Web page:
One week later, I arrived late and found the coordinator giving them the class, as I had failed to arrive on time. I got there right on time to hear him say ... and that's how we enter into the Word Operating System. The 60-ish couple looked at me, and grinned, as they had just seen that the coordinator was one of those "clueless people" I had talked about.



  • I had an instructor like that in Junior College.

    Told the class that the 'www' in 'http://www.yahoo.com' was an instruction to the browser to connect using the "www protocol", which was why you can't leave off the www.

     

    Apparently he'd never been to http://slashdot.org 



  • @merreborn said:

    Apparently he'd never been to http://slashdot.org 
     

    And thank $deity for that! If he had been, he would have been spending his class time preaching the merits of FOSS and how evil MS is.



  • It can be very frustrating to have a class start of like that. In one of my first CS classes we got a little book that started of with the famous an informative words "Most computers are white or beige".

     

    Though this statement was true at the time (mid 90s), it didn't really make me want to flip another page...



  • Here is an update for the 4th day of class,  he called Windows Open Source, called the Hard Drive ROM some more, called BOIS Binary Output/Input System. Said when your RAM is full it sends data to the ROM for temp. storage. (again, what part of READ ONLY?!). Said that if you use Open Source Software or edit Open Source Software the modification has to be Open Source also, same idea with Public Domain Software.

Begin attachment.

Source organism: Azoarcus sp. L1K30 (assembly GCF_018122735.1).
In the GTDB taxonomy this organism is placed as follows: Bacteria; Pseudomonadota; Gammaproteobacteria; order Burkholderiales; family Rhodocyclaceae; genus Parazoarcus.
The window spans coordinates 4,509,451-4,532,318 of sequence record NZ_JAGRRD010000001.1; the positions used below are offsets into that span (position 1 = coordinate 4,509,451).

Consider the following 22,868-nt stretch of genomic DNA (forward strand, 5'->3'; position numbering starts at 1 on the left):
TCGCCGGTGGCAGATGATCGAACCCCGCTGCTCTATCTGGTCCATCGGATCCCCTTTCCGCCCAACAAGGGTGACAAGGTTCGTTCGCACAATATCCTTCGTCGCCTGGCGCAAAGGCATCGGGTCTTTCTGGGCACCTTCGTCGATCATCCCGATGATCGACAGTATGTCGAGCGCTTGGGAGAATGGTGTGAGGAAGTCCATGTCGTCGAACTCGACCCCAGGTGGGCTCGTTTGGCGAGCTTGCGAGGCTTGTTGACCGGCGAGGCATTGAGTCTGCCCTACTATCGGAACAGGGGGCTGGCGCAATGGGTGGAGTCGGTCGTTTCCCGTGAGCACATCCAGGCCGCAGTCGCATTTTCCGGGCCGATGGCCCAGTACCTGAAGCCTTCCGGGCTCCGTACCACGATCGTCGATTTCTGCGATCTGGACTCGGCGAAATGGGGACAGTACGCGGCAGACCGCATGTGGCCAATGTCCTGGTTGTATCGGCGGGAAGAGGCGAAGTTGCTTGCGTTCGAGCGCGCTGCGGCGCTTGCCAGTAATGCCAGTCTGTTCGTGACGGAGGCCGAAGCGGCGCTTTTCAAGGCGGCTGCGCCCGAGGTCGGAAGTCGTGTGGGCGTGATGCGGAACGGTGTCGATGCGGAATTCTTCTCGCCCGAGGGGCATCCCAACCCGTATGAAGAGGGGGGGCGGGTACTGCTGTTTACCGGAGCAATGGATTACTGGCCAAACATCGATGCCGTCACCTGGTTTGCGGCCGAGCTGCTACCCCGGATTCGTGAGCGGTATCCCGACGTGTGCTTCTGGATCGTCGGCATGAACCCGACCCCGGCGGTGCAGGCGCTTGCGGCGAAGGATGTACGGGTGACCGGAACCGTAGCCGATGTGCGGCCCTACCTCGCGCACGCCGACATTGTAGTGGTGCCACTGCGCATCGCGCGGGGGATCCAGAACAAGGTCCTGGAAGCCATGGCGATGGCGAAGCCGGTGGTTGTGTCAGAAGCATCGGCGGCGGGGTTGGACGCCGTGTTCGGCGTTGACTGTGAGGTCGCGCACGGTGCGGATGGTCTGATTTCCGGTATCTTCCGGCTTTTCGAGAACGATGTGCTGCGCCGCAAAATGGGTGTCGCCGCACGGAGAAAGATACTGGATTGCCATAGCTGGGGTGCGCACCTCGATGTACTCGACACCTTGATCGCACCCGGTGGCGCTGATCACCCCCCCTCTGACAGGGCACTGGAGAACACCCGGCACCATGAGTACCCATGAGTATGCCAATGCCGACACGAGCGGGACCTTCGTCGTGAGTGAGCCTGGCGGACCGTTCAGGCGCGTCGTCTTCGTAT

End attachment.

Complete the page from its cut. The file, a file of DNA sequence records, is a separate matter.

Then this nice little heart to heart (during our break):

    Me:  "How is a hard drive ROM? You WRITE to a hard drive which then is not ROM."

    Him: " Because you don't run the programs in your hard drive..."

    Me: "But.....you still WRITE to a hard drive, you still Write when you add or remove programs to the hard drive, infact if you want to do the library exemple...."

    Him: "Well a library can add and remove books...."

    me: "...ROM is the National Archives unless your Bush you can't go in and edit the Constitution when ever you like...."

    Him: snickers 

    Me:"...A hard drive would be a personal library, where you can add, edit, delete, and make your own books as you please. A Basic Output Input System is ROM, a hard drive allows for the writing of data..."

     Him: pauses......"well you still can't run programs on your hard drive which makes it ROM."